Kaukab Jhumra Smith

Editor | Writer | Media Consultant

10 things to do before you get laid off

Posted on | May 15, 2010 | 7 Comments

Mark Schoeff felt pretty secure in his job as a Washington correspondent for a publication on workforce management. He didn’t think the growing trouble in the journalism industry could affect him.

Then he got laid off.

The news hit him like a ton of bricks. What really stung toward the end of that final HR meeting, Schoeff said, was that his soon-to-be-former boss looked at him and said with faint surprise, “You should always have an oar in the water.”

When you don’t expect to become unemployed, even common-sense things – like making contingency plans for job loss – get overlooked, Schoeff said. He spoke at the National Press Club’s second annual Journalism Survival Bootcamp, a day-long series of workshops and panels to help journalists jujitsu the changes in the media industry into momentum for their careers.

Schoeff listed several things he wished he’d done before he lost his job. “I know these sound really simple,” he said. But he’d learned them the hard way.

1. Start a job hunt now, while you still have a job. “Each month, talk to someone who could help you get a job,” he said. Chatting over lunch and exchanging updates on each other’s work can prove invaluable when you need to call contacts later to ask for job leads. They’ll know you better, and they won’t assume you only call them when you need something. It was a point repeated by etiquette expert Nancy Mitchell and career coach Jackie Jones during their bootcamp presentations.

2. Don’t put your life in your work e-mail inbox. Keep your personal e-mails – from friends, church buddies, family – separate from your work address. Schoeff said he’d found it so convenient to channel all correspondence to his work address that he didn’t really maintain a personal e-mail address until after he lost his job. Then he set up a Gmail account.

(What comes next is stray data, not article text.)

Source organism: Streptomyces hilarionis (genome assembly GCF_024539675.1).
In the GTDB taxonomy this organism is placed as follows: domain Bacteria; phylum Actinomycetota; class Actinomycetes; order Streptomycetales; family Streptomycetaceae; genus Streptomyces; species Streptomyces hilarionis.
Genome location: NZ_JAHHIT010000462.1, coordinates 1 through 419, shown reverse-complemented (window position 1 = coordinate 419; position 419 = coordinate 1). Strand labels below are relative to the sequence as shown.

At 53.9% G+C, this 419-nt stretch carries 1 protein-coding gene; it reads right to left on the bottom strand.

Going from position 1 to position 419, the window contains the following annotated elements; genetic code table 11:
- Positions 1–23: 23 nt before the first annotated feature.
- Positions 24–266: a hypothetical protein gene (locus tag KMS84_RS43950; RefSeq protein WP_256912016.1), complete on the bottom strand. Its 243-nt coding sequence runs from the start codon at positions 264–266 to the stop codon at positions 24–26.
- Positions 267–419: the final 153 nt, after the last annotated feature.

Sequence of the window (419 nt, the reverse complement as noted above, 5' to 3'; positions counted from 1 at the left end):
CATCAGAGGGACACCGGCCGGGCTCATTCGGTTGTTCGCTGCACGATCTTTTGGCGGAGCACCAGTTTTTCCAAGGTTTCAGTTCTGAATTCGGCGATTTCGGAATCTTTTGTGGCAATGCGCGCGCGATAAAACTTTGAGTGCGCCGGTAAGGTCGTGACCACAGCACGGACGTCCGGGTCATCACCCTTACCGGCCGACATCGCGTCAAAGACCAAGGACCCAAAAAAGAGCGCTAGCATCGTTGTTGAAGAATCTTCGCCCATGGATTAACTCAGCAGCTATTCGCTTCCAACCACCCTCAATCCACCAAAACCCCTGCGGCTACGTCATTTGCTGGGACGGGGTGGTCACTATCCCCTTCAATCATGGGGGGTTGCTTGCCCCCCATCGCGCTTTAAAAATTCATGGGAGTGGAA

3. Keep an electronic list of accomplishments. Schoeff had been very disciplined about maintaining a running list of his published stories, with dates and urls, so he didn’t have to spend days reconstructing a portfolio for his job search.

4. Own your mobile technology. Schoeff was able to walk out of that final HR meeting with his BlackBerry – because he had bought the instrument himself and his employer had only been paying the service fees. Buying your own mobile devices and getting employers to cover service charges ensures you can maintain mobility and access to your contact data when you must look for a new job.

5. Maintain a home office. Ask yourself, “If I were laid off today, could I start job-hunting tomorrow morning from here?” Schoeff advised. Keep a functional workstation at home, complete with computer, Internet connection and printer. The printer that had come bundled with Schoeff’s home computer three years earlier was lying, untouched, in its original box. The ink cartridge had dried up. It cost valuable time to set up the system and figure out a cartridge replacement before Schoeff could start churning out resumes.

6. If you get laid off, stick to a job-hunting schedule. Looking for work is a full-time job. Schoeff would pretend that he would be asked to describe what he’d accomplished in the past week to whomever he was meeting for a business lunch. That forced him to stay productive every day.